A metrosexual meets a caveman

In the comedy "I Love You, Man," Paul Rudd (left) befriends Jason Segel in an effort to find a best man for his wedding.
In the comedy "I Love You, Man," Paul Rudd (left) befriends Jason Segel in an effort to find a best man for his wedding.
Posted: March 20, 2009

In a country where a 2-year-old girl who slips on Daddy's loafers is greeted with laughs, but a 2-year-old boy teetering on Mommy's heels sets off panic alarms, manliness is a sticky issue.

The fresh comedy I Love You, Man dances around the topic with nonstick soles - also on it and over it - eliciting gasps of recognition and eruptive laughter.

It takes aim at a culture where any dude who does not measure up to the muscular, hoops-shooting, steak-eating, fantasy football-drafting, poker-playing, beer-ad picture of guyness is immediately subject to whispers about his manhood.

Such a dude is Peter (Paul Rudd), a sweet-tempered real estate broker who is the central figure of a film hilariously broad in its slapstick and gently nuanced in its (shall we say) man-atomy of manliness.

Peter is so tuned in to his girl, Zooey (Rashida Jones), that when they get engaged, she promptly calls her three best friends. But the only person on his speed-dial is . . . Mom. While planning their wedding, it hits him: He lacks a pal to be his best man.

Panicked when he overhears Zooey's bud say she doesn't trust a guy without friends, Peter reluctantly commences to audition candidates.

If a good man is hard to find, a best man is hardest. In hopes of meeting one, Peter endures a series of poker nights, drinking games, and man-dates. He'd rather be confecting treats for Zooey's hen parties.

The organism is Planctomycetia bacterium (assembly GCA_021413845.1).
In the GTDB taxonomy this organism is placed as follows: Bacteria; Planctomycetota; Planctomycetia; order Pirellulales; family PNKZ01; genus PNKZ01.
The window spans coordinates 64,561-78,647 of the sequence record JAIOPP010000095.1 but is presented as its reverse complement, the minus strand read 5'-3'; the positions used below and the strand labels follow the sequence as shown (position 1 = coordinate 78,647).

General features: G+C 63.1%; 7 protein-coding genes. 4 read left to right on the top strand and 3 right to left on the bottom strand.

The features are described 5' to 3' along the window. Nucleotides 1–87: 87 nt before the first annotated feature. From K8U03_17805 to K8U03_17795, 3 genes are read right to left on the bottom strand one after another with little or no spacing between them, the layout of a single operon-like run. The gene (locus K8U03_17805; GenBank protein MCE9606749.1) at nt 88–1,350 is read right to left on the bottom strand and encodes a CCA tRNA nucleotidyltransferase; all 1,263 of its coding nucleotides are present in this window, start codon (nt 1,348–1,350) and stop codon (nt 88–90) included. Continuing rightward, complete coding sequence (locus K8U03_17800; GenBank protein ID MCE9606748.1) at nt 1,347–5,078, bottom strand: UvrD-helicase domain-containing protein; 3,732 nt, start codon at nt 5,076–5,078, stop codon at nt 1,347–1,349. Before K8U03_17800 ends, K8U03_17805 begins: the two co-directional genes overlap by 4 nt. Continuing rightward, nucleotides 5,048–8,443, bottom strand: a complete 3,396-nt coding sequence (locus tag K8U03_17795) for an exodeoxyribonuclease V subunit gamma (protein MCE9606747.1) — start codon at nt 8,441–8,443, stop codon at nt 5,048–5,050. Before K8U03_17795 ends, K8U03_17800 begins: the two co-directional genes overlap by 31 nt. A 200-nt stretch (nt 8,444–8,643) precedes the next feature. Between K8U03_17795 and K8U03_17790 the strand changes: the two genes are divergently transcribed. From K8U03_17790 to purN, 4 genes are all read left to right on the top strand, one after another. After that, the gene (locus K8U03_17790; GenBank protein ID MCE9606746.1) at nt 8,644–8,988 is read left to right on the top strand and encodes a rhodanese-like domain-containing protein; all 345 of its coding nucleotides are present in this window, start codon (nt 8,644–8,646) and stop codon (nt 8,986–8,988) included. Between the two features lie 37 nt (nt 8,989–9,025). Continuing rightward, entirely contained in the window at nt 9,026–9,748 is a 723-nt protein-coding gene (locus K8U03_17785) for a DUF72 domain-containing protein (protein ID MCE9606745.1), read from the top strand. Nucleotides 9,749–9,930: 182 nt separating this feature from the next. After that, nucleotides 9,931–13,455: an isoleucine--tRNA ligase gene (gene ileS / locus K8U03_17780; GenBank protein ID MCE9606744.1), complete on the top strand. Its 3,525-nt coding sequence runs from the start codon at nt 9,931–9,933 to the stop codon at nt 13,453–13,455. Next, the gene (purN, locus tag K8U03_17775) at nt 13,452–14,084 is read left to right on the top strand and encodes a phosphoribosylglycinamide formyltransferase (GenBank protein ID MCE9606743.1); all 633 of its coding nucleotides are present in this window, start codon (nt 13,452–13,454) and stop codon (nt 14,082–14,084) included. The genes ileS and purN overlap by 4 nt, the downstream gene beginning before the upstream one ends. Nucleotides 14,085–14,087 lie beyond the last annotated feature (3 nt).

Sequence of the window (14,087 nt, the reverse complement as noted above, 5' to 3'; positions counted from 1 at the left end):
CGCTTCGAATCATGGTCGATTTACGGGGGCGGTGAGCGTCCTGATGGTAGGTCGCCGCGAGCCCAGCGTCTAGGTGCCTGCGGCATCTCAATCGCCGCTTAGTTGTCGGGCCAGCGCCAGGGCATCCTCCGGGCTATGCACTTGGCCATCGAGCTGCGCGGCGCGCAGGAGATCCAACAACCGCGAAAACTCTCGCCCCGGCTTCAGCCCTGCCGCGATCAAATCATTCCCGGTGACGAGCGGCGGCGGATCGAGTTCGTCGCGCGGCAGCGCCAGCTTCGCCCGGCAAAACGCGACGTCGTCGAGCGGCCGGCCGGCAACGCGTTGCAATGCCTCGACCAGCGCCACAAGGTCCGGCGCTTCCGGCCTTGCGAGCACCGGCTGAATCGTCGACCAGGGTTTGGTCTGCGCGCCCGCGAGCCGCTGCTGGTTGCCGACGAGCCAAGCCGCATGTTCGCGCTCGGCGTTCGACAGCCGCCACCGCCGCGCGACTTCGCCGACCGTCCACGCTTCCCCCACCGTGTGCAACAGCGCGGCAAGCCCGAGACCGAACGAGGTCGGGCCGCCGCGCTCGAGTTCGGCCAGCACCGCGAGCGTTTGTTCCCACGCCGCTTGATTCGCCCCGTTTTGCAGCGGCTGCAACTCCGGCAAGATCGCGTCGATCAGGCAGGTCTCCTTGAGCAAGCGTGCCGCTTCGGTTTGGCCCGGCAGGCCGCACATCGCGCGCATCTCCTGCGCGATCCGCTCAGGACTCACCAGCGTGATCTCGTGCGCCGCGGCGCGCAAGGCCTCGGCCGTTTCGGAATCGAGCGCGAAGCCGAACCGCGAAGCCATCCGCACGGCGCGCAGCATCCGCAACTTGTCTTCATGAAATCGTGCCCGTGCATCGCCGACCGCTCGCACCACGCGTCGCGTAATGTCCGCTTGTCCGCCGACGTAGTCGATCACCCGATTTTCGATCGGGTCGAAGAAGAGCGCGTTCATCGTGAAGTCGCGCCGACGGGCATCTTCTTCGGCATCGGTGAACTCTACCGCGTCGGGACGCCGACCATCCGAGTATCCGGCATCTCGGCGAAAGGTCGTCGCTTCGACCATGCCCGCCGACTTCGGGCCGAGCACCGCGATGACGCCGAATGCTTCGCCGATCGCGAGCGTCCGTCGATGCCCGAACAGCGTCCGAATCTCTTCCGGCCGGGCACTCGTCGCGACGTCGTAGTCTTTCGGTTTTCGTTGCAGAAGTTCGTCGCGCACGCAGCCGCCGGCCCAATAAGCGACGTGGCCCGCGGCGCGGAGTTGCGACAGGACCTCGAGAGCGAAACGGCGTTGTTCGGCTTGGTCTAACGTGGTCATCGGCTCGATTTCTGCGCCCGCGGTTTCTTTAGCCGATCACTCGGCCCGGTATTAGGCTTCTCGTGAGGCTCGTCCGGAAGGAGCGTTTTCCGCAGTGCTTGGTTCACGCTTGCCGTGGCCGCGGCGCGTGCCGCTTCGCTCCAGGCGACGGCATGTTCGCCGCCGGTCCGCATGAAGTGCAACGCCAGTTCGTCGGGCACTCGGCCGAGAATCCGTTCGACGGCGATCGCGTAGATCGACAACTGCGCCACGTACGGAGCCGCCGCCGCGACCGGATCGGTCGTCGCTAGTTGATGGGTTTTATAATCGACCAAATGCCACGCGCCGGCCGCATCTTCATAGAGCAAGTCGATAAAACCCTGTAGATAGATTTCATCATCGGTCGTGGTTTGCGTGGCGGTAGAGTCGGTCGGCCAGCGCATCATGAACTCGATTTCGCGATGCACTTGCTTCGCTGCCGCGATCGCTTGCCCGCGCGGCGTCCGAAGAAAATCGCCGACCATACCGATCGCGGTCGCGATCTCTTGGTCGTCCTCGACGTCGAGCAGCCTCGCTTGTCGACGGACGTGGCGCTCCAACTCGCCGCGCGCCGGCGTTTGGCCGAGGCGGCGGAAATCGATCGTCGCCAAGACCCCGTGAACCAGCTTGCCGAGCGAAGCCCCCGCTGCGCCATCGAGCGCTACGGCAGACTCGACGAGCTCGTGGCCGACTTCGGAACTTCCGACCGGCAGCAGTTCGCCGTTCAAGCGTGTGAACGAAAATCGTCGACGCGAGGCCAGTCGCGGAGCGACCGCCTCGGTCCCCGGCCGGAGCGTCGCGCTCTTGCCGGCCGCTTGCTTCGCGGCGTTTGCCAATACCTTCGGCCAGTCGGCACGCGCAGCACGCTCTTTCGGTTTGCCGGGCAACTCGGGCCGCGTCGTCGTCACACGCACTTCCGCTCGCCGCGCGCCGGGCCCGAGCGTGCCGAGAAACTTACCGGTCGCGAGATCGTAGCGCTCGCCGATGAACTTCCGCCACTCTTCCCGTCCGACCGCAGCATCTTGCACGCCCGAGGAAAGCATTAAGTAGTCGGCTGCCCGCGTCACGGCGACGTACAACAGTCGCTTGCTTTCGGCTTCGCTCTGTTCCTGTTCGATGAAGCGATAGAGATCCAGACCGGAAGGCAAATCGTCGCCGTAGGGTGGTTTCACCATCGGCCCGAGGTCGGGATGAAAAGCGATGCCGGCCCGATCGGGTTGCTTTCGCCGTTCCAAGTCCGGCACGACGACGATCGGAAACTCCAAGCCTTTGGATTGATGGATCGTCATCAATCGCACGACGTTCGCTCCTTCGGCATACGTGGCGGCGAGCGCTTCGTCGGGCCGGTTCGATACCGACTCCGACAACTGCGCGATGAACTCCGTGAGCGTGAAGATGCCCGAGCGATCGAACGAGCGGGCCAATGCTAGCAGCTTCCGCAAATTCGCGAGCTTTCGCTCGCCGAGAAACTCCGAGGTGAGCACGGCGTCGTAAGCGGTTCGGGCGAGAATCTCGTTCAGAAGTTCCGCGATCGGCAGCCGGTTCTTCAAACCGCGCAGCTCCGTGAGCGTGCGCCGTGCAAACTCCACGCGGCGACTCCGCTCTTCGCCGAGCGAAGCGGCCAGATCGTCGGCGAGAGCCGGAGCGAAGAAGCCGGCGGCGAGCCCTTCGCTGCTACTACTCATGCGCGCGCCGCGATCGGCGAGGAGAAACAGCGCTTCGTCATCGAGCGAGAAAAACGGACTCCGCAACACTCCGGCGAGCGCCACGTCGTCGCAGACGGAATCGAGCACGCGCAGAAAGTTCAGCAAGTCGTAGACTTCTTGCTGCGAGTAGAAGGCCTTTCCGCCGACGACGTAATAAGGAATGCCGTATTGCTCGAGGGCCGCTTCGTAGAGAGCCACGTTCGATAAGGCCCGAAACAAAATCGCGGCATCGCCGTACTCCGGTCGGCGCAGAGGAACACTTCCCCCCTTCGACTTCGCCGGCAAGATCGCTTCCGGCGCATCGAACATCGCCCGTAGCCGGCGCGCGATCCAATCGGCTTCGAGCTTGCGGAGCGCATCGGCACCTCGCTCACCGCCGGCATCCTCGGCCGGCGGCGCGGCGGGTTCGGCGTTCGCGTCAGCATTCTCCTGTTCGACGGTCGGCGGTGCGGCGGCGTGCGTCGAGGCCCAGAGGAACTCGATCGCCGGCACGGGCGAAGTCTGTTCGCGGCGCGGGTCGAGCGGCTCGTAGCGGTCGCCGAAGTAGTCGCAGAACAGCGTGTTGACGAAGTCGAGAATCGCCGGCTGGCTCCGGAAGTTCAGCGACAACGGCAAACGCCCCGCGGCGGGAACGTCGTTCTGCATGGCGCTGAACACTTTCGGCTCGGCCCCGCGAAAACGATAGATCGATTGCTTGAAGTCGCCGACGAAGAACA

That's when Sydney (Jason Segel), disheveled and uncensored as Peter is fastidious and discreet, bounds into Peter's life. Like an alley cat, Sydney - who claims to be an investor - shows house cat Peter how to get out, get down, and man up.

ILYM is the comedy that Rudd lovers have been waiting for since he first charmed us silly in Clueless. It explores both the dweeby and heartthrobby sides of this guy whose crooked smile fails to mask his social anxiety.

Rudd makes Peter's awkward attempts to be cool a kind of grace. He urgently communicates what it costs for a tightly wound guy to unwind: It makes him emotionally naked. Rudd makes you wince in sympathy with this guy whose only brush with coolness is with his freezer.

As Sydney, Segel - the shambling, deadpan star of Forgetting Sarah Marshall - has the key to opening up his locked-down friend: Draw him out. Sydney, who has an outrageously insensitive streak, is very good at one-to-one.

The caveman and the metrosexual enjoy (purely platonic) walks on the beach, bromantic dinners where they bond over their favorite band (Rush) or favorite food (fish tacos).

Often, they repair to Sydney's "man cave," an adolescent boy's fantasy lair furnished with adult-male toys and Sydney's stern-eyed pug, Anwar Sadat, named for its resemblance to the late Egyptian president.

Unsurprisingly, the film - directed by John Hamburg (Along Came Polly) and cowritten by Hamburg and Larry Levin - is on the raunchy side, with candid discussions of bathroom and bedroom activities.

Surprisingly, it also boasts keen perceptions about friendships (female and male) and how these extramarital bonds can nourish or starve a marriage. Zooey thinks nothing of sharing intimate relationship details with her friends, but she is unnerved when Peter does the same with Sydney.

With the exception of a mucho macho type comically played by the growling Jon Favreau, the film likes all of its characters - male, female, straight, gay, sensitive, and insensitive - rare in a Hollywood production. Among those buddy films lately called "bromances," ILYM is both the best friend and best man.

Contact movie critic Carrie Rickey at 215-854-5402 or crickey@phillynews.com. Read her blog, Flickgrrl, at http://www.philly.com/philly/blogs/flickgrrl/.

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